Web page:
A discussion of the Carla Hughes murder trial, by Mississippi Criminal Defense Attorney Curt Crowley
Carla Hughes’ defense team called three character witnesses, including her mother, to testify on her behalf Saturday. The crux of their testimony was that Hughes is a good person, has no violent tendencies, etc., etc.
Character witnesses are typically used to (1) humanize a defendant in the eyes of the jury by showing that the defendant has friends and family who know, love and care about them; and (2) to show the jury that the defendant is not the type of person who would commit the crime charged. Many times, however, character witnesses can do more harm than good. If the defendant has committed bad acts in the past, the State is allowed to cross-examine the character witnesses as to those parts of the defendant’s character. These bad acts would otherwise not be allowed into evidence. Frequently, we must forego calling character witnesses, in order to prevent the jury from hearing about other less-than-stellar aspects of our clients’ lives.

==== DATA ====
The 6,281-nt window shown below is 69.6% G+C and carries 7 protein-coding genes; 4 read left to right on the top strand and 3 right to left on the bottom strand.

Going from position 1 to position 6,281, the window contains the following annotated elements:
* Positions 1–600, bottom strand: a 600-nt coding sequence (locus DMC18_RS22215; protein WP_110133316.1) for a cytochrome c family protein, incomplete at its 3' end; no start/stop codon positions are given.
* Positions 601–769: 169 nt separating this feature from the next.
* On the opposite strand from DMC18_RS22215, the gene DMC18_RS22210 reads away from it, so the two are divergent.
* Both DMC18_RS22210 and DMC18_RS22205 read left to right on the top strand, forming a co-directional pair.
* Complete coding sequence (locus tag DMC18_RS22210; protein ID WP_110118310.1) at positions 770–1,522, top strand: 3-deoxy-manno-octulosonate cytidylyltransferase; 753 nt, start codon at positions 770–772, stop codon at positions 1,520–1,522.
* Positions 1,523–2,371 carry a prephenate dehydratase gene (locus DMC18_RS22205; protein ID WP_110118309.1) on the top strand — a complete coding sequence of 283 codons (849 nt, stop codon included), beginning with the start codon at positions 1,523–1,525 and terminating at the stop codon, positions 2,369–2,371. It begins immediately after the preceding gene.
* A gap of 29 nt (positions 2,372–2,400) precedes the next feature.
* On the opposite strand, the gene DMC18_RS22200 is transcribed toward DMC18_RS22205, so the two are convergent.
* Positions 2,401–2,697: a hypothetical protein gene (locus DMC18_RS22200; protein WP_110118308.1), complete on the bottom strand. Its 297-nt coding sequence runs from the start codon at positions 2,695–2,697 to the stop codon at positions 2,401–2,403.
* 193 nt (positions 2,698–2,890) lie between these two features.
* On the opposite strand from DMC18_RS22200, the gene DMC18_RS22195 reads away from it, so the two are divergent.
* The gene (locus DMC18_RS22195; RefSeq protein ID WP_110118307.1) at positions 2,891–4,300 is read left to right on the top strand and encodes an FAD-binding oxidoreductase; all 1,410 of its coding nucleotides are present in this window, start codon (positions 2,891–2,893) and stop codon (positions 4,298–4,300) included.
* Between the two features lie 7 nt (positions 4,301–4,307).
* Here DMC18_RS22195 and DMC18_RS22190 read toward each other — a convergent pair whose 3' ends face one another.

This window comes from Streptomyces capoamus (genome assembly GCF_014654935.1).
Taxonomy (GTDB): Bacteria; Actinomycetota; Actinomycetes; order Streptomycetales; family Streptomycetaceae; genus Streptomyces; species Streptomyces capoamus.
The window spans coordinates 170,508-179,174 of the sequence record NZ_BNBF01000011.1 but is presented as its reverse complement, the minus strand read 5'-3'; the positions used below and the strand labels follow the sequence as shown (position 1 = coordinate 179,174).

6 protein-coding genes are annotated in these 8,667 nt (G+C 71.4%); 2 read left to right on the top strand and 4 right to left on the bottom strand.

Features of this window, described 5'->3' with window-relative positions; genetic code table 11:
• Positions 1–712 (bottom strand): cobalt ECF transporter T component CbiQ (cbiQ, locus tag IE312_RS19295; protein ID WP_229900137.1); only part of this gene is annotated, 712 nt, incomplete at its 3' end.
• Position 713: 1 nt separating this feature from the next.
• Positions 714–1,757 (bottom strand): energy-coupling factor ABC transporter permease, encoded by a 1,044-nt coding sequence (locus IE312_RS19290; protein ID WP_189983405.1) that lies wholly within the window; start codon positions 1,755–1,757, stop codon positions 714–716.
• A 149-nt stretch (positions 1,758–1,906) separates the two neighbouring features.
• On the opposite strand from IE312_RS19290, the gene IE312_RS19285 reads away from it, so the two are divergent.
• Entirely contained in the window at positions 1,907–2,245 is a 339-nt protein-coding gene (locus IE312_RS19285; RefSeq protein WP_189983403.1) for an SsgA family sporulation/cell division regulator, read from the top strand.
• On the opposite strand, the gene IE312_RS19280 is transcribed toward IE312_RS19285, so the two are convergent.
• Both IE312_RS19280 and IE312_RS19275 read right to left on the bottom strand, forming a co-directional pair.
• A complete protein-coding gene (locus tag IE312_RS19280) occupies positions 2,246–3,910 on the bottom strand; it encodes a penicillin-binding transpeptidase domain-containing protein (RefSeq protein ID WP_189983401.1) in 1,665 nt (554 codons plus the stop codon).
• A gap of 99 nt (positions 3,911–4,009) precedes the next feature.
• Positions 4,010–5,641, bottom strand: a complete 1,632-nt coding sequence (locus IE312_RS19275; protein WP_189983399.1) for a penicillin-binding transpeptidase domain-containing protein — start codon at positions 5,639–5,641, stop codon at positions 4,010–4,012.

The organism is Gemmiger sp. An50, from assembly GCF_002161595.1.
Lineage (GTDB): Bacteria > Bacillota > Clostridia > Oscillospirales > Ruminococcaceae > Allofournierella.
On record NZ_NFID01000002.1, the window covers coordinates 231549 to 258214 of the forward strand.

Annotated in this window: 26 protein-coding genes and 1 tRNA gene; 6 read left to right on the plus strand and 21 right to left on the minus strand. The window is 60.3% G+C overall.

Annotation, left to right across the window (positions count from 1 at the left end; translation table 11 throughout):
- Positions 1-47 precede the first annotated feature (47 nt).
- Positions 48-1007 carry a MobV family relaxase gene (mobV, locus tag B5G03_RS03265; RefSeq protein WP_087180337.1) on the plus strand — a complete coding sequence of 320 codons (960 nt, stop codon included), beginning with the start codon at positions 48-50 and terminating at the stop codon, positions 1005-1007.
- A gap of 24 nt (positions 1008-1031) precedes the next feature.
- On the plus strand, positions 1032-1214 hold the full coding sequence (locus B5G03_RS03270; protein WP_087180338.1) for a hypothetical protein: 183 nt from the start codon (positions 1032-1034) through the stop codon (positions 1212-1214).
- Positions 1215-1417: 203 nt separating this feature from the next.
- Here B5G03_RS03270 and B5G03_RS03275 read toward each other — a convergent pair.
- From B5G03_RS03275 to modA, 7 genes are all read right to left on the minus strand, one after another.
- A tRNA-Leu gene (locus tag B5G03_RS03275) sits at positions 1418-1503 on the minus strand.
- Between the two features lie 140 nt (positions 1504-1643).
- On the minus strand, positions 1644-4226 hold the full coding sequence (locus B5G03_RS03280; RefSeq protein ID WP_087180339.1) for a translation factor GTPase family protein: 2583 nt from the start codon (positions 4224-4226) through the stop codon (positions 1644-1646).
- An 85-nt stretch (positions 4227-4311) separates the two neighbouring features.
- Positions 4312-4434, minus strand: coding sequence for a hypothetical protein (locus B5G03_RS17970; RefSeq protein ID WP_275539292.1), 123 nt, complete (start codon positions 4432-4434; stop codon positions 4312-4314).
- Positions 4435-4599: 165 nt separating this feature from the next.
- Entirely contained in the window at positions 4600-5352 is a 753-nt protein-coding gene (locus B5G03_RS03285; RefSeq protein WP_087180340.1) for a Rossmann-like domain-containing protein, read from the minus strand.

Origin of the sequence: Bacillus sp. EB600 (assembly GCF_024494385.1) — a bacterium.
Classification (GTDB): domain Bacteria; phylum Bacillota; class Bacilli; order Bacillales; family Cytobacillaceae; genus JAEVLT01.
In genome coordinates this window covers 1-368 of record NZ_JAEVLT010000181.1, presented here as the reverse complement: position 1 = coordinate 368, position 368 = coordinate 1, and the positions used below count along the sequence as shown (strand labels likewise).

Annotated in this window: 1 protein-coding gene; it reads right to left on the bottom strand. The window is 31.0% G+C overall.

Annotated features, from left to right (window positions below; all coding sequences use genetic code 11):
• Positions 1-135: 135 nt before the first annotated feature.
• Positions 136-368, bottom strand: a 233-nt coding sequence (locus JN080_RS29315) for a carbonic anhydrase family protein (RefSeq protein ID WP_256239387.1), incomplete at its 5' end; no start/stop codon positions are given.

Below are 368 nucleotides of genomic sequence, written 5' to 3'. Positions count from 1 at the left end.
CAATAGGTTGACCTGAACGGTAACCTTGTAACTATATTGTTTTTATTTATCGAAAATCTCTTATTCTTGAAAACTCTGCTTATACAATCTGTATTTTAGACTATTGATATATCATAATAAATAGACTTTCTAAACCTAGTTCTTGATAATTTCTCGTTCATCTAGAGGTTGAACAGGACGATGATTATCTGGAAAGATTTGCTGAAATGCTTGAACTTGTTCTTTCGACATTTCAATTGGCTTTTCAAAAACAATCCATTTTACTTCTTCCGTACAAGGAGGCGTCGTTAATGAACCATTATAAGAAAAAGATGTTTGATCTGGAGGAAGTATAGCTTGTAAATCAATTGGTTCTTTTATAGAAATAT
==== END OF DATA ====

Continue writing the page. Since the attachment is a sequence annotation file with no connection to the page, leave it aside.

Carla Hughes, however, is different. She seems to be the perfect defendant to put character witnesses on the stand. She’s educated, intelligent, and has no criminal history. By all accounts, there aren’t really any skeletons in her closet. Using character witnesses in her defense is a good call, in my opinion.
The defense also revisited the issue of Keyon Pittman’s whereabouts at the time of the murder. The defense called Antonious Caldwell. Caldwell was an assistant basketball coach at Chastain at the time Banks was killed. On the night of the murder, Caldwell remembered seeing Pittman at basketball practice, but did not see him for 30-40 minutes or so after 6:00 p.m. Caldwell conceded that Pittman could have been in the building, but he just didn’t see him during that time period.
Caldwell’s testimony did not totally destroy Pittman’s alibi, but it did raise more doubt about whether he was at practice at the time of the murder. Add this to the fact that Pittman’s alibi witness, Bridget Matlock, is not exactly what we would call a “disinterested witness,” and it may just add up to reasonable doubt.
Trial is scheduled to resume Monday.